The following feature appears in the October 2016 issue of NYLON.
Starting today, New York City’s New Museum will display immersive video works by Swiss multimedia artist Pipilotti Rist, in the exhibition “Pixel Forest.” We consulted Massimiliano Gioni, artistic director at the New Museum, to get his thoughts on how the museum plans to present these works, and on our changing impressions of technology and art.
What drew you to Rist’s work and inspired you to bring her to the New Museum?
Rist is a well-known international artist, but has not been shown in New York often or in depth. She’s an artist who, since the late ‘80s, has looked at the way technology transforms our perception of our bodies and ourselves.
In what way will the viewer encounter the multimedia components of this exhibition?
With one of the pieces in the exhibition [the eponymous Pixel Forest], imagine an LED screen as though it’s been taken apart so that the screen becomes a sculpture through which you can move. You’re literally surrounded by pixels, almost like your own nervous system.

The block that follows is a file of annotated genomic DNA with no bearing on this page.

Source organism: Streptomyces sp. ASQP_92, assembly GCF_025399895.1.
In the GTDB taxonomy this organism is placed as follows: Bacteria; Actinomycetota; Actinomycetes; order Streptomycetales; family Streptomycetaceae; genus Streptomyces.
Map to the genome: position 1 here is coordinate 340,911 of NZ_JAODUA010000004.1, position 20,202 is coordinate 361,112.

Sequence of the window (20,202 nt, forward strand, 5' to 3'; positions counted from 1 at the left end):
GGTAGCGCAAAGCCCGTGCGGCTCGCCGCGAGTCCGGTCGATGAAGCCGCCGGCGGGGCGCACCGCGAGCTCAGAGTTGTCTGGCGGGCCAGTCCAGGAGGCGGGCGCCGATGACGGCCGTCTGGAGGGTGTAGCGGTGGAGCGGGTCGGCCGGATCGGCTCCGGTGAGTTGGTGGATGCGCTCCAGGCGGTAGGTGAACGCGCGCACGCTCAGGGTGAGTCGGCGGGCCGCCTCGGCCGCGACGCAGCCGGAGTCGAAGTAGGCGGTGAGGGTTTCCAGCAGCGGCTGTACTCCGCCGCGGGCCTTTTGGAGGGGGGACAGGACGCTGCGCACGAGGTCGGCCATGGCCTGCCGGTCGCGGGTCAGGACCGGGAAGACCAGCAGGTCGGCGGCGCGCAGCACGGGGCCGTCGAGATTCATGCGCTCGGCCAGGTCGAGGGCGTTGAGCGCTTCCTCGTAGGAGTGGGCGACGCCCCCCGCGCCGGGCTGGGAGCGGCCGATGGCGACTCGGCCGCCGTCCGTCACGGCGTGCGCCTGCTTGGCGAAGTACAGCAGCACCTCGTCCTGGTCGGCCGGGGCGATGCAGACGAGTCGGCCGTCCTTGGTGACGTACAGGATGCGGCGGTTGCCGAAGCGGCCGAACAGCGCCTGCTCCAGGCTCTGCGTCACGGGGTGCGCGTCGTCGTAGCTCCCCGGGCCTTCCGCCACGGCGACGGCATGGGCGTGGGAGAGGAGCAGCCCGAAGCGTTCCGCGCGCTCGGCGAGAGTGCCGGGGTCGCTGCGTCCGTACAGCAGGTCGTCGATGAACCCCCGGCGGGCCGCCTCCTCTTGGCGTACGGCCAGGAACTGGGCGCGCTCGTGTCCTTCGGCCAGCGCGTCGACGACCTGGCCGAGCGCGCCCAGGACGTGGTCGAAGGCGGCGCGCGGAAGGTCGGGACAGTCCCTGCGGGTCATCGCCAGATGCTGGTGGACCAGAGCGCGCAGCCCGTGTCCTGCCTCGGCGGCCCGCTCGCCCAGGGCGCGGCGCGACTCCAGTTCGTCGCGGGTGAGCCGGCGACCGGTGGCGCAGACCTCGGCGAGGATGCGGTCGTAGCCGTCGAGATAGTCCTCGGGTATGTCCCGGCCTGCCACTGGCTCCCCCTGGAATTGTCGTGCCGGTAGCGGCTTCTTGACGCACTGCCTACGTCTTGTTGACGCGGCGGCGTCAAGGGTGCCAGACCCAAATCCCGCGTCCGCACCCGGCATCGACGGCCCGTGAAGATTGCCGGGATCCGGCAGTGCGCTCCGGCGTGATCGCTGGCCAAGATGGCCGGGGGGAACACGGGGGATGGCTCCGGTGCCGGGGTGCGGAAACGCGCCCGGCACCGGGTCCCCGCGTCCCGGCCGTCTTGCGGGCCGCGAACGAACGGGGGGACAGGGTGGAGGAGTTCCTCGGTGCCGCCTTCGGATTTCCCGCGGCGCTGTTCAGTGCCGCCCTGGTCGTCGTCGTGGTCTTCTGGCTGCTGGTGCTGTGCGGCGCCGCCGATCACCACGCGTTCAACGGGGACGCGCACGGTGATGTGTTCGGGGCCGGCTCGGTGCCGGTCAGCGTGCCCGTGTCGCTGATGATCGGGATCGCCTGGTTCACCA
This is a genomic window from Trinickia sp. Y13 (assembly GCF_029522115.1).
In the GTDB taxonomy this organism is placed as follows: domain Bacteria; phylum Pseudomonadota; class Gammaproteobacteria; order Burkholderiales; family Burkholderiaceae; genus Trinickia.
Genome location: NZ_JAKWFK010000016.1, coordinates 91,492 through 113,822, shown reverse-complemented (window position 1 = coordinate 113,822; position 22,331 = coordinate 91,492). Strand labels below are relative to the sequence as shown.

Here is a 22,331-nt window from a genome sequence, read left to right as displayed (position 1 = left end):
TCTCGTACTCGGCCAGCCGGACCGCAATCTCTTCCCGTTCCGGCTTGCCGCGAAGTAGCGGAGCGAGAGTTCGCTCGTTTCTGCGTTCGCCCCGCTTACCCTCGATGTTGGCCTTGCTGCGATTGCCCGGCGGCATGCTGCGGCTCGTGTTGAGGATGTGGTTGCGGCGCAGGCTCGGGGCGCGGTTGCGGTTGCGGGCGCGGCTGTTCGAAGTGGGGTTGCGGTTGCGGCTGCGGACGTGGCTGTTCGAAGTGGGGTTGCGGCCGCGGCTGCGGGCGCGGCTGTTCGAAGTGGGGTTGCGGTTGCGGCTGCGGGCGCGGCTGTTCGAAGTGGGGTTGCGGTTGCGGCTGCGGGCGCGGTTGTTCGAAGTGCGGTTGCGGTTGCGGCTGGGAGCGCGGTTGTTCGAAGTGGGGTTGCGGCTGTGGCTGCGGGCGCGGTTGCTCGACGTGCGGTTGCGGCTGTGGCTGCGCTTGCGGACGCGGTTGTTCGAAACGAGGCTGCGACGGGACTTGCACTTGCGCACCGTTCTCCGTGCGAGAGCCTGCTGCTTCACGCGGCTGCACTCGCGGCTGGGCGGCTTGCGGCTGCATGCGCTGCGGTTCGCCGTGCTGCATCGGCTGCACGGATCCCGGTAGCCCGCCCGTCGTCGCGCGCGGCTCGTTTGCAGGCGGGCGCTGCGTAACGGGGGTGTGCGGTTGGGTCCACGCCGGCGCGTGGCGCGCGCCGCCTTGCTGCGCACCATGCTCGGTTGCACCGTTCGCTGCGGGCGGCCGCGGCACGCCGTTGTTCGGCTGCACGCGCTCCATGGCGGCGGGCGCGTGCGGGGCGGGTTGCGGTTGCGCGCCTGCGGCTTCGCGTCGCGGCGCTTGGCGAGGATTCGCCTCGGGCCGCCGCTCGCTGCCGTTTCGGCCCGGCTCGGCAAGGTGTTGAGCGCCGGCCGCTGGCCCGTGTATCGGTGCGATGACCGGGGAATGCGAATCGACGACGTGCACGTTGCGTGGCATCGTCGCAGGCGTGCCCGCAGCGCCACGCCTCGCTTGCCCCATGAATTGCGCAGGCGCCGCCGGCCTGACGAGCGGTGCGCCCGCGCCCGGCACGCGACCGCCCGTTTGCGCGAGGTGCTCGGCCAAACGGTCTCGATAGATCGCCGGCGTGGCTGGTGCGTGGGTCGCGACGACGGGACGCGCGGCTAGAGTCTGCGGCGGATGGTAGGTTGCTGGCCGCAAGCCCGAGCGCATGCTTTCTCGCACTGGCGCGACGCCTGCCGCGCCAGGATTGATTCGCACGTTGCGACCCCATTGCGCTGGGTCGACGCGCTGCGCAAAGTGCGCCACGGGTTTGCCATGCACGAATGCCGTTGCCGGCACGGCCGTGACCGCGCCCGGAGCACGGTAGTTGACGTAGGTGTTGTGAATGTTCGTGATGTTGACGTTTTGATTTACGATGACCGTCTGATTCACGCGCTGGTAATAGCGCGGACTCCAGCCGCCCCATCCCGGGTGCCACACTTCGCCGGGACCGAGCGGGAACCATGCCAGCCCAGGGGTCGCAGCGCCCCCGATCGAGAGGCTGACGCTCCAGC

How does this exhibition reflect our changed perceptions of technology?
Technology is becoming a metaphor for the way we experience the world. Rist grew up witnessing a desire for images to become more and more crisp and bigger and panoramic, but the future actually meant that images were becoming paradoxically smaller. Now we consume films, TV, and more in intimate spaces.
How would you characterize the artist’s views on technology?
Unlike many of the other artists from her generation, Rist has looked at technology with a sense of optimism. I think she’s also very much aware that the technology can wake up new spaces of perception and new spaces of participation.